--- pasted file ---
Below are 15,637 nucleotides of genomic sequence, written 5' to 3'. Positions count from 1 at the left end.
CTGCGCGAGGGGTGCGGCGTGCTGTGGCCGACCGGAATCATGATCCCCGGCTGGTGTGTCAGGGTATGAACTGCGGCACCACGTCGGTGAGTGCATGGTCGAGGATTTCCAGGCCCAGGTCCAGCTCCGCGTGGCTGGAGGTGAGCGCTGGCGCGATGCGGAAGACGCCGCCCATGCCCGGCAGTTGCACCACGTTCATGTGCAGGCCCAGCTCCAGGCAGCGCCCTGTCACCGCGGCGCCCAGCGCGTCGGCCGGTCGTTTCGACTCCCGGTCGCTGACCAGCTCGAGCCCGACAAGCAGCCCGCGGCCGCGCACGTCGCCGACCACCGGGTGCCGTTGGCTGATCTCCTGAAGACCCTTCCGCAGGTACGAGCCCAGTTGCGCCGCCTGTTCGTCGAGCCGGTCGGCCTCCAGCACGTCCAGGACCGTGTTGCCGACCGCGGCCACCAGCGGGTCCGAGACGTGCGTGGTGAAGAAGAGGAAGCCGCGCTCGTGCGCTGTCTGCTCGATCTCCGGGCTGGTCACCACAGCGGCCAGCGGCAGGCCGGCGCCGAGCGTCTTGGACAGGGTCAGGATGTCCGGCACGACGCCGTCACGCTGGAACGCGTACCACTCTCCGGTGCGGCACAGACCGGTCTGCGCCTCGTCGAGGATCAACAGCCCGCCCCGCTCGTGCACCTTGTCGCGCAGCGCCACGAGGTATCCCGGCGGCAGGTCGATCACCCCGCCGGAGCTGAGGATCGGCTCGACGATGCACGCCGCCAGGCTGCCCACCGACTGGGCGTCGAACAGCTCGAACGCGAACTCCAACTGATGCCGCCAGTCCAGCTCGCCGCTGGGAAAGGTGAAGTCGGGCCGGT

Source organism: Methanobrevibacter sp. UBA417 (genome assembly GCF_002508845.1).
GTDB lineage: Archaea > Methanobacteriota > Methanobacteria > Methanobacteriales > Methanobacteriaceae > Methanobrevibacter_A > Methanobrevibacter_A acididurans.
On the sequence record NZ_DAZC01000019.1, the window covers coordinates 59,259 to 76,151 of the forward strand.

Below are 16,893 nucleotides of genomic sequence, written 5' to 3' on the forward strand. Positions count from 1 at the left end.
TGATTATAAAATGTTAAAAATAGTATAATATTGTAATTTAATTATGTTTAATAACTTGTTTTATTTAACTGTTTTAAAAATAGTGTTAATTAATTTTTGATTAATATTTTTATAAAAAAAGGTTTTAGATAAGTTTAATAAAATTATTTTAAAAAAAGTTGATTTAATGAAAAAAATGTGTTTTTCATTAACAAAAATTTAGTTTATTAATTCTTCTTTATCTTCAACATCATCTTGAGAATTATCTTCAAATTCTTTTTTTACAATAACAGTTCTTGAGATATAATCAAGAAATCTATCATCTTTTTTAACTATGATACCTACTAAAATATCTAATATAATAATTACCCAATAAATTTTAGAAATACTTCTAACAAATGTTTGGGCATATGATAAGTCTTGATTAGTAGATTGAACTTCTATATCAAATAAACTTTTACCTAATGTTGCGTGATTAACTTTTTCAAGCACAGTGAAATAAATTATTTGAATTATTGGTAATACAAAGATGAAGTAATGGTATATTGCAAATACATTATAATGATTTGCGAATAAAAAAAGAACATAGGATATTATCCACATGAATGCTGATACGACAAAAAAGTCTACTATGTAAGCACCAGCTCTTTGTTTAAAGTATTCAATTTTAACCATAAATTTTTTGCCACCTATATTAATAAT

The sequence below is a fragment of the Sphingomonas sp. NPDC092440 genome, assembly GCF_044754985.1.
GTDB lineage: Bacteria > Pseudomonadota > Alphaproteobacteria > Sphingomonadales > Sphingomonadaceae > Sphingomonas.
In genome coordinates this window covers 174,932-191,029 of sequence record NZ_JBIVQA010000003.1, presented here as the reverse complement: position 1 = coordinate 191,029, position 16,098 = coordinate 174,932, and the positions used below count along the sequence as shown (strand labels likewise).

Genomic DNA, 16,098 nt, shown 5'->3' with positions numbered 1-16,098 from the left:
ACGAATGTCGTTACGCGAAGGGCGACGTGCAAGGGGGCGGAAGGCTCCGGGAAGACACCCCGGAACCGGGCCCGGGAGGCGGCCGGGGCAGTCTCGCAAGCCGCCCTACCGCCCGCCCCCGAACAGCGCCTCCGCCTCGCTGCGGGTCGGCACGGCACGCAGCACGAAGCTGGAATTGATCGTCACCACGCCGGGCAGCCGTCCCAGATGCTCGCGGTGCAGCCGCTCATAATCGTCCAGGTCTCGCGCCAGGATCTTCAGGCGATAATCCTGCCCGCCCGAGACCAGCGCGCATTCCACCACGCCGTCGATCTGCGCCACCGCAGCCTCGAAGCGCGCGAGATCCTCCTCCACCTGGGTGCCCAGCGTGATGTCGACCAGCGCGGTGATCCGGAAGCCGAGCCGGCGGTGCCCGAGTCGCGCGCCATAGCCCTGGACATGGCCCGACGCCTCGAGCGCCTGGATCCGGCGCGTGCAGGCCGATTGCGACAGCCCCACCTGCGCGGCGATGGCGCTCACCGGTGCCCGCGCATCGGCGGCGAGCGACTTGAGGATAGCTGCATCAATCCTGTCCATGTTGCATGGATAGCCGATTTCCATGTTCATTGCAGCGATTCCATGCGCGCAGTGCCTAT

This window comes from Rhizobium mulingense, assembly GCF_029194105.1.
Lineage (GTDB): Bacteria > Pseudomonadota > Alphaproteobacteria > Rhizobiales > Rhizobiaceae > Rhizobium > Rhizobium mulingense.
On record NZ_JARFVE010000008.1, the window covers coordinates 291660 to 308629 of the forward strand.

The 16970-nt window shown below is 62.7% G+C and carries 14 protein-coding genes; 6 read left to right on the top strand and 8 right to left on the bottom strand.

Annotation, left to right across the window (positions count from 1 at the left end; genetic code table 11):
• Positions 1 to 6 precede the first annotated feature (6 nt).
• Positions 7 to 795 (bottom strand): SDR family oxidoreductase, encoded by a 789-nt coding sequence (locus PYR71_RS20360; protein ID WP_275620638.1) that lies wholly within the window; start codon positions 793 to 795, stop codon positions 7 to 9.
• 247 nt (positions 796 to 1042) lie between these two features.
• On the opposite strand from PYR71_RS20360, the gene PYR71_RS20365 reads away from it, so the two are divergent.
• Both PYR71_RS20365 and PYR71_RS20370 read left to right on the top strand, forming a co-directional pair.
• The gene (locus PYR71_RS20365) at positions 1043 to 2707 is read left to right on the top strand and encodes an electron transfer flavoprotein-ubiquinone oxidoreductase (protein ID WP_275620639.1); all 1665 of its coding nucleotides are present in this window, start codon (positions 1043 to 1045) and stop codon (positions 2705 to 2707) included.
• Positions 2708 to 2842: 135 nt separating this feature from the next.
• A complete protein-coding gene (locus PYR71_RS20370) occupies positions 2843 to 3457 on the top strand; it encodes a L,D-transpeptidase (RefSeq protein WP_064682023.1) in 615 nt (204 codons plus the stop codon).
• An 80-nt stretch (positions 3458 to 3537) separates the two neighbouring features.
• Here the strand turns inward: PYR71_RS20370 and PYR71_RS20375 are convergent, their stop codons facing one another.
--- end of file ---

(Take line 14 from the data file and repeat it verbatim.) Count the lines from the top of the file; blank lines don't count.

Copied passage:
Lineage (GTDB): Bacteria > Pseudomonadota > Alphaproteobacteria > Rhizobiales > Rhizobiaceae > Rhizobium > Rhizobium mulingense.